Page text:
CCTV systems use many different security camera types depending on the security needs. Common camera classifications among which customers can choose include:
Analog cameras, a traditional type, record to tape. Digital cameras record to digital video recorders (DVR), a format that offers more flexible storage options.
Fixed cameras remain in one position. PTZ cameras can be moved left to right, up and down and zoomed in and out via a computer, DVR or PTZ joystick. These cameras often are used in casinos, shopping malls and other public places where it is imperative to access clear identification of moving people and objects.
Outdoor cameras are built tough to withstand the elements, while indoor cameras can be more delicate.
IP cameras are the cutting edge in surveillance camera security systems. IP cameras combine the security of a surveillance camera system with the convenience of IP-based cloud technology. Rather than being connected to a closed-circuit system, which keeps all data internalized within one wired system, IP cameras send and receive data via an Internet connection. The data transmitted by an IP camera is housed in one Internet-based central server, which may be accessed from anywhere. This is a major advantage to building and business owners who need to be able to survey an area remotely.
IP cameras are appropriate for any area that is in need of video surveillance, and are used in both residential and business properties. The resolution on IP cameras is higher than that on a more common closed-circuit camera system, which brings the advantage of getting a closer look at any suspicious activity that may be occurring at a location.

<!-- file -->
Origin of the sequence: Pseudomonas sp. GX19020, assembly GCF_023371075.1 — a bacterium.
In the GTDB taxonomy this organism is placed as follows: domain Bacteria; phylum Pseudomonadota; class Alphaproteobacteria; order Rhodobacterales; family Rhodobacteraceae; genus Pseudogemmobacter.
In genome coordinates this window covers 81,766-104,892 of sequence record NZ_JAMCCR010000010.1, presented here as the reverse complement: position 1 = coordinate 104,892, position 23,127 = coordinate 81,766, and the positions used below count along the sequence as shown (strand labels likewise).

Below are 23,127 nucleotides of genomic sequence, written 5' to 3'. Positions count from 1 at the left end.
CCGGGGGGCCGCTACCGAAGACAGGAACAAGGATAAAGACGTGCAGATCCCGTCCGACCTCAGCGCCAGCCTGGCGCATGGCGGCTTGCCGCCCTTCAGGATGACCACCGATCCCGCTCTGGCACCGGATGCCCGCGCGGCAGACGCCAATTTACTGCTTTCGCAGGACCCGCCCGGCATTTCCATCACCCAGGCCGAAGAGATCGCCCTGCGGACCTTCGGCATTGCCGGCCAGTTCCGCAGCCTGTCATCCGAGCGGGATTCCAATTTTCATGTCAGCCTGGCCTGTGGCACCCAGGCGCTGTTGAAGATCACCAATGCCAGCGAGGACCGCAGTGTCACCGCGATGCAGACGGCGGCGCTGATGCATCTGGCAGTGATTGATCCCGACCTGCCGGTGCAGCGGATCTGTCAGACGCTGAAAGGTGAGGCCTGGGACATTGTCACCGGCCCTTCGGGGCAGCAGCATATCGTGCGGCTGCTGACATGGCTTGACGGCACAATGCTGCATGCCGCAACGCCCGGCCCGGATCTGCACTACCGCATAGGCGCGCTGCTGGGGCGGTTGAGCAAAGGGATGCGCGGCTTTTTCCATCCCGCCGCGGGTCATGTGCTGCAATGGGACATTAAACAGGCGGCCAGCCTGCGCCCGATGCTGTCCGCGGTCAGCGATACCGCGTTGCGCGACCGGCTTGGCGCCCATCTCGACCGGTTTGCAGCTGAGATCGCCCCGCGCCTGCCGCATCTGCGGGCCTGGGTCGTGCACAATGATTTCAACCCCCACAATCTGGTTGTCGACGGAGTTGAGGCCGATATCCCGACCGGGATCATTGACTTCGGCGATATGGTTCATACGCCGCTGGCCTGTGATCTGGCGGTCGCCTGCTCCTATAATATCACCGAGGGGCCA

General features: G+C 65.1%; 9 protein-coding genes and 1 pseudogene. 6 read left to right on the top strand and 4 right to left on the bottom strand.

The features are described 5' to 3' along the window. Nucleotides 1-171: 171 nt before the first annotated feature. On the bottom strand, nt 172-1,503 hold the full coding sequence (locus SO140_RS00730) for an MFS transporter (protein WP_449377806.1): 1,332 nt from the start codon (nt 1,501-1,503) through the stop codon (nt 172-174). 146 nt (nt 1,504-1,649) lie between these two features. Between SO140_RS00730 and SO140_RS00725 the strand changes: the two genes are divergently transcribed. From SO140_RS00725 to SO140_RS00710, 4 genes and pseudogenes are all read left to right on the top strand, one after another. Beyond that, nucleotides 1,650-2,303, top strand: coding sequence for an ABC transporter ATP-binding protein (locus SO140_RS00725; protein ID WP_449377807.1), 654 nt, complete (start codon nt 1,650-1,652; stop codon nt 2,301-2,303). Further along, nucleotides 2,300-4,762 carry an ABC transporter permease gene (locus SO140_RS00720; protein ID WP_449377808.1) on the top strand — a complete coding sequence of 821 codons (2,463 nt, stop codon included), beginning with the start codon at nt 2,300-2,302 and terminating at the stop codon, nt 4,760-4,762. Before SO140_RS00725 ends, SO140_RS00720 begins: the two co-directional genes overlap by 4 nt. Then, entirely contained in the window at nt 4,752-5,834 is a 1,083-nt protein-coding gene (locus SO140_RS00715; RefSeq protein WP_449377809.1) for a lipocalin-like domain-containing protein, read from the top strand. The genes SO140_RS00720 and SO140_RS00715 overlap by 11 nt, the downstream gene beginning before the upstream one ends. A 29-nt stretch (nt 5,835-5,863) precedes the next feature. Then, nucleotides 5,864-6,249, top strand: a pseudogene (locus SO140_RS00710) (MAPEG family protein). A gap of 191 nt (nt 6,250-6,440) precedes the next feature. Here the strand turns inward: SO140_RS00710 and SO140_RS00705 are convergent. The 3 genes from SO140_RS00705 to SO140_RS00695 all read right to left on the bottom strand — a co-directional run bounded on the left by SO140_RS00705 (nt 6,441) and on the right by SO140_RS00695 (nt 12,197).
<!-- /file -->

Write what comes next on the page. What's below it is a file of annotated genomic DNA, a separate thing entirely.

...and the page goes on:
Most cameras today are digital color with infrared LEDs, which films in color by day and in black and white IR by night. infrared cameras provide the best picture in low-light viewing situations.
Depending on the location of the camera, it may be necessary to make it resistant to vandals with a tough exterior. Consider this option for cameras in a vulnerable location.
Infared cameras usually film in color during the day and then switch to black and white when it becomes dark. A photoelectric sensor detects the darkness and turns on the LEDs and flips the camera to black and white.
Camera shapes, sizes and materials vary according to which of the above classifications are selected. For example, dome cameras are used in well-lit locations with low ceilings, whereas bullet cameras are used in low light conditions such as nightlife operations. Corner cameras are used in tight spaces such as elevators. Some larger cameras like standard box cameras may serve as a visual deterrent, while others, like pinhole cameras, are small in order to avoid detection.